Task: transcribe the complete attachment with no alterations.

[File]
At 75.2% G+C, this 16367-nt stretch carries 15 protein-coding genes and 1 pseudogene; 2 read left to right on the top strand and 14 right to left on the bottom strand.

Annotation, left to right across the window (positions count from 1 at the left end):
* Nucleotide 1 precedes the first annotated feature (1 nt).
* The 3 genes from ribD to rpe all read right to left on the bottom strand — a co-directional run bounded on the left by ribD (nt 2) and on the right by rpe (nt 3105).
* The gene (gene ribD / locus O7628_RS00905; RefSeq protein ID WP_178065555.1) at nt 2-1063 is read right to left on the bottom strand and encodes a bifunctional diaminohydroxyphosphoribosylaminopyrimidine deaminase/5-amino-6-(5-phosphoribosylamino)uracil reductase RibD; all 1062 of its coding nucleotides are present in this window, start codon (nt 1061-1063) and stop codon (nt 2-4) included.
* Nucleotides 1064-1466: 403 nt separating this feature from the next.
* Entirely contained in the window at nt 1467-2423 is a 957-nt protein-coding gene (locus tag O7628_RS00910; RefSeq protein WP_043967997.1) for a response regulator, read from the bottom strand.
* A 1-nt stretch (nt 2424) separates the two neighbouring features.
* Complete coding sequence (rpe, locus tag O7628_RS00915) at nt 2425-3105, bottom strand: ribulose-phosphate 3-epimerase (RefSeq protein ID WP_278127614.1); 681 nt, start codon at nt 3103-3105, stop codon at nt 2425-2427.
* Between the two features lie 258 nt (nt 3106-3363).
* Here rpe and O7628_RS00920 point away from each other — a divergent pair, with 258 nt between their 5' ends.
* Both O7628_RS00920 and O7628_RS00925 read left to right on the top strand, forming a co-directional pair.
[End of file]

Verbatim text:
At 75.2% G+C, this 16367-nt stretch carries 15 protein-coding genes and 1 pseudogene; 2 read left to right on the top strand and 14 right to left on the bottom strand.

Annotation, left to right across the window (positions count from 1 at the left end):
* Nucleotide 1 precedes the first annotated feature (1 nt).
* The 3 genes from ribD to rpe all read right to left on the bottom strand — a co-directional run bounded on the left by ribD (nt 2) and on the right by rpe (nt 3105).
* The gene (gene ribD / locus O7628_RS00905; RefSeq protein ID WP_178065555.1) at nt 2-1063 is read right to left on the bottom strand and encodes a bifunctional diaminohydroxyphosphoribosylaminopyrimidine deaminase/5-amino-6-(5-phosphoribosylamino)uracil reductase RibD; all 1062 of its coding nucleotides are present in this window, start codon (nt 1061-1063) and stop codon (nt 2-4) included.
* Nucleotides 1064-1466: 403 nt separating this feature from the next.
* Entirely contained in the window at nt 1467-2423 is a 957-nt protein-coding gene (locus tag O7628_RS00910; RefSeq protein WP_043967997.1) for a response regulator, read from the bottom strand.
* A 1-nt stretch (nt 2424) separates the two neighbouring features.
* Complete coding sequence (rpe, locus tag O7628_RS00915) at nt 2425-3105, bottom strand: ribulose-phosphate 3-epimerase (RefSeq protein ID WP_278127614.1); 681 nt, start codon at nt 3103-3105, stop codon at nt 2425-2427.
* Between the two features lie 258 nt (nt 3106-3363).
* Here rpe and O7628_RS00920 point away from each other — a divergent pair, with 258 nt between their 5' ends.
* Both O7628_RS00920 and O7628_RS00925 read left to right on the top strand, forming a co-directional pair.